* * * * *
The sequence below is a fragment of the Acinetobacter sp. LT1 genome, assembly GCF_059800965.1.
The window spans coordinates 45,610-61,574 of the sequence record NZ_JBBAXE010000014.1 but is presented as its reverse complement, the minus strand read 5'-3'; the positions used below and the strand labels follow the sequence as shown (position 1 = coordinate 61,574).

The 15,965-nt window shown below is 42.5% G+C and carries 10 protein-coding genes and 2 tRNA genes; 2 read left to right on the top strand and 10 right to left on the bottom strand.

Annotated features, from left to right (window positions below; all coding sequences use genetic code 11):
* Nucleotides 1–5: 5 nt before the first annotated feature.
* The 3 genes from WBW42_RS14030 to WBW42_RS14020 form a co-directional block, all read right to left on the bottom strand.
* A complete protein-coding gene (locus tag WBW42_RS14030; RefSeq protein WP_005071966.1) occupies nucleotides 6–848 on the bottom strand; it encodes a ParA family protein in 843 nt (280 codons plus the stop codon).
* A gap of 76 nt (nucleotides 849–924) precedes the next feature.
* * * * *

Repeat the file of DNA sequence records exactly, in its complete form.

The sequence below is a fragment of the Acinetobacter sp. LT1 genome, assembly GCF_059800965.1.
The window spans coordinates 45,610-61,574 of the sequence record NZ_JBBAXE010000014.1 but is presented as its reverse complement, the minus strand read 5'-3'; the positions used below and the strand labels follow the sequence as shown (position 1 = coordinate 61,574).

The 15,965-nt window shown below is 42.5% G+C and carries 10 protein-coding genes and 2 tRNA genes; 2 read left to right on the top strand and 10 right to left on the bottom strand.

Annotated features, from left to right (window positions below; all coding sequences use genetic code 11):
* Nucleotides 1–5: 5 nt before the first annotated feature.
* The 3 genes from WBW42_RS14030 to WBW42_RS14020 form a co-directional block, all read right to left on the bottom strand.
* A complete protein-coding gene (locus tag WBW42_RS14030; RefSeq protein WP_005071966.1) occupies nucleotides 6–848 on the bottom strand; it encodes a ParA family protein in 843 nt (280 codons plus the stop codon).
* A gap of 76 nt (nucleotides 849–924) precedes the next feature.